3. Price RN, Tjitra E, Guerra CA, Yeung S, White NJ, Anstey NM. Vivax malaria: neglected and not benign. Am J Trop Med Hyg. 2007 Dec;77(6 Suppl):79–87. [PMC free article] [PubMed]
4. Baird JK. Neglect of Plasmodium vivax malaria. Trends Parasitol. 2007 Nov;23(11):533–9. [PubMed]
5. Genton B, D'Acremont V, Rare L, Baea K, Reeder JC, Alpers MP, et al. Plasmodium vivax and mixed infections are associated with severe malaria in children: a prospective cohort study from Papua New Guinea. PLoS Med. 2008 Jun 17;5(6):e127. [PubMed]
6. Picot S, Bienvenu AL. [Plasmodium vivax infection: not so benign] Med Sci (Paris) 2009 Jun–Jul;25(6–7):622–6. [PubMed]
7. Price RN, Douglas NM, Anstey NM. New developments in Plasmodium vivax malaria: severe disease and the rise of chloroquine resistance. Curr Opin Infect Dis. 2009 Oct;22(5):430–5. [PubMed]
8. Sharma A, Khanduri U. How benign is benign tertian malaria? J Vector Borne Dis. 2009 Jun;46(2):141–4. [PubMed]
9. Poespoprodjo JR, Fobia W, Kenangalem E, Lampah DA, Hasanuddin A, Warikar N, et al. Vivax malaria: a major cause of morbidity in early infancy. Clin Infect Dis. 2009 Jun 15;48(12):1704–12. [PMC free article] [PubMed]
10. Galinski MR, Barnwell JW. Plasmodium vivax: who cares? Malar J. 2008;7( Suppl 1):S9. [PMC free article] [PubMed]
11. Carlton J. The Plasmodium vivax genome sequencing project. Trends Parasitol. 2003 May;19(5):227–31. [PubMed]
12. Carlton JM, Adams JH, Silva JC, Bidwell SL, Lorenzi H, Caler E, et al. Comparative genomics of the neglected human malaria parasite Plasmodium vivax. Nature. 2008 Oct 9;455(7214):757–63. [PMC free article] [PubMed]
13. Stratton L, O'Neill MS, Kruk ME, Bell ML. The persistent problem of malaria: addressing the fundamental causes of a global killer. Soc Sci Med. 2008 Sep;67(5):854–62. [PubMed]
14. del Portillo HA, Longacre S, Khouri E, David PH. Primary structure of the merozoite surface antigen 1 of Plasmodium vivax reveals sequences conserved between different Plasmodium species. Proc Natl Acad Sci U S A. 1991 May 1;88(9):4030–4. [PubMed]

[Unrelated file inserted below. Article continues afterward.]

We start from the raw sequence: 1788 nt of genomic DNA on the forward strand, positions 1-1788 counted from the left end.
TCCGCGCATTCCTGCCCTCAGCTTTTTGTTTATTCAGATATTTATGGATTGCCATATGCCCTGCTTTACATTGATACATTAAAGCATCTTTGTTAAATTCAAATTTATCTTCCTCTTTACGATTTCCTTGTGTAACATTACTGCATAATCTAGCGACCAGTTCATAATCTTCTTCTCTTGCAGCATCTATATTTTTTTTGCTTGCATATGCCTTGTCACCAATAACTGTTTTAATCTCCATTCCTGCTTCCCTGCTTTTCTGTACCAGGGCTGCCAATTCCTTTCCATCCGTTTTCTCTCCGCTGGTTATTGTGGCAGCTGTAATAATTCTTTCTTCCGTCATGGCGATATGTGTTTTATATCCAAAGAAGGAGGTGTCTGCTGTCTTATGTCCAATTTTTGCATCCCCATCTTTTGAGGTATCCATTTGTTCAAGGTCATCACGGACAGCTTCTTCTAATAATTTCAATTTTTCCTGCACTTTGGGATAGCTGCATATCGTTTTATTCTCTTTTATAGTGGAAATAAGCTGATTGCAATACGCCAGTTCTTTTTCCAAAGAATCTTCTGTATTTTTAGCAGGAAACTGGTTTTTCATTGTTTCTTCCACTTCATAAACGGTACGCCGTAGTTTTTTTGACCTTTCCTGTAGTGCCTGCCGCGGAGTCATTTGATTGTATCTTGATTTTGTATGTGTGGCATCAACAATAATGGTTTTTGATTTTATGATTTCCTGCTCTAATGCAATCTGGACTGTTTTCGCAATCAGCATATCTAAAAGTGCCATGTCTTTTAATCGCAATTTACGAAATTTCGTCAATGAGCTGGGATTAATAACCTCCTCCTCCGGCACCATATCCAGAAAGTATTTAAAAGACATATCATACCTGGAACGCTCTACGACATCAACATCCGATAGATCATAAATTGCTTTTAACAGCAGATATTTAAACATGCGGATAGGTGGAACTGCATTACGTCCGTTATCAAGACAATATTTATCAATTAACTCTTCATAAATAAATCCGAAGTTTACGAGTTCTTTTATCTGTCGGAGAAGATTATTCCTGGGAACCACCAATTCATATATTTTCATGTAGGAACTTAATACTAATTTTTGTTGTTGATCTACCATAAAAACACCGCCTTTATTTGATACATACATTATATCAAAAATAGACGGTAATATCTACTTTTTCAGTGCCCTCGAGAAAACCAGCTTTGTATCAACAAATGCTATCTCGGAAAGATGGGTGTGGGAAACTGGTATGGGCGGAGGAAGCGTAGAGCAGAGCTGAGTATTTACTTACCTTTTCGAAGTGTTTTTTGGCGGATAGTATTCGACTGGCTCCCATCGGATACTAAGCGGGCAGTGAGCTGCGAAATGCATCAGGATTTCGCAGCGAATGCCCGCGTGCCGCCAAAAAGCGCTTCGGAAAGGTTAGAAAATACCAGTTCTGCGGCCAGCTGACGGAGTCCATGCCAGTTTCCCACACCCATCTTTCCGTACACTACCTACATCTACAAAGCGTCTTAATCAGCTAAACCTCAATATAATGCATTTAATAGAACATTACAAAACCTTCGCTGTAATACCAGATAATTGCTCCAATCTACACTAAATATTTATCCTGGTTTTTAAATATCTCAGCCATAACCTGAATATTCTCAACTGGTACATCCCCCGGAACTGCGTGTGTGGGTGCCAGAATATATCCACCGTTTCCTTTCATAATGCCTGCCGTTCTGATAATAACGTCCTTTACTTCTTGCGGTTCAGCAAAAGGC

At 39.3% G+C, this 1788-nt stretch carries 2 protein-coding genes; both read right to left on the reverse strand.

15. Galinski MR, Corredor-Medina C, Povoa M, Crosby J, Ingravallo P, Barnwell JW. Plasmodium vivax merozoite surface protein-3 contains coiled-coil motifs in an alanine-rich central domain. Mol Biochem Parasitol. 1999 Jun 25;101(1–2):131–47. [PubMed]
16. Barnwell JW, Galinski MR, DeSimone SG, Perler F, Ingravallo P. Plasmodium vivax, P. cynomolgi, and P. knowlesi: identification of homologue proteins associated with the surface of merozoites. Exp Parasitol. 1999 Mar;91(3):238–49. [PubMed]
17. Galinski MR, Medina CC, Ingravallo P, Barnwell JW. A reticulocyte-binding protein complex of Plasmodium vivax merozoites. Cell. 1992 Jun 26;69(7):1213–26. [PubMed]
18. Cheng Q, Saul A. Sequence analysis of the apical membrane antigen I (AMA-1) of Plasmodium vivax. Mol Biochem Parasitol. 1994 May;65(1):183–7. [PubMed]
19. Adams JH, Fang X, Kaslow DC, Miller LH. Identification of a cryptic intron in the Plasmodium vivax Duffy binding protein gene. Mol Biochem Parasitol. 1992 Nov;56(1):181–3. [PubMed]
20. Galinski MR, Ingravallo P, Corredor-Medina C, Al-Khedery B, Povoa M, Barnwell JW. Plasmodium vivax merozoite surface proteins-3beta and-3gamma share structural similarities with P. vivax merozoite surface protein-3alpha and define a new gene family. Mol Biochem Parasitol. 2001 Jun;115(1):41–53. [PubMed]
21. Rayner JC, Huber CS, Feldman D, Ingravallo P, Galinski MR, Barnwell JW. Plasmodium vivax merozoite surface protein PvMSP-3 beta is radically polymorphic through mutation and large insertions and deletions. Infect Genet Evol. 2004 Dec;4(4):309–19. [PubMed]
22. Rayner JC, Corredor V, Feldman D, Ingravallo P, Iderabdullah F, Galinski MR, et al. Extensive polymorphism in the Plasmodium vivax merozoite surface coat protein MSP-3alpha is limited to specific domains. Parasitology. 2002 Nov;125(Pt 5):393–405. [PubMed]
23. Yang Z, Miao J, Huang Y, Li X, Putaporntip C, Jongwutiwes S, et al. Genetic structures of geographically distinct Plasmodium vivax populations assessed by PCR/RFLP analysis of the merozoite surface protein 3beta gene. Acta Trop. 2006 Dec;100(3):205–12. [PMC free article] [PubMed]
24. Mascorro CN, Zhao K, Khuntirat B, Sattabongkot J, Yan G, Escalante AA, et al. Molecular evolution and intragenic recombination of the merozoite surface protein MSP-3alpha from the malaria parasite Plasmodium vivax in Thailand. Parasitology. 2005 Jul;131(Pt 1):25–35. [PubMed]
25. Han ET, Song TE, Park JH, Shin EH, Guk SM, Kim TY, et al. Allelic dimorphism in the merozoite surface protein-3alpha in Korean isolates of Plasmodium vivax. Am J Trop Med Hyg. 2004 Dec;71(6):745–9. [PubMed]
26. David PH, Hudson DE, Hadley TJ, Klotz FW, Miller LH. Immunization of monkeys with a 140 kilodalton merozoite surface protein of Plasmodium knowlesi malaria: appearance of alternate forms of this protein. J Immunol. 1985 Jun;134(6):4146–52. [PubMed]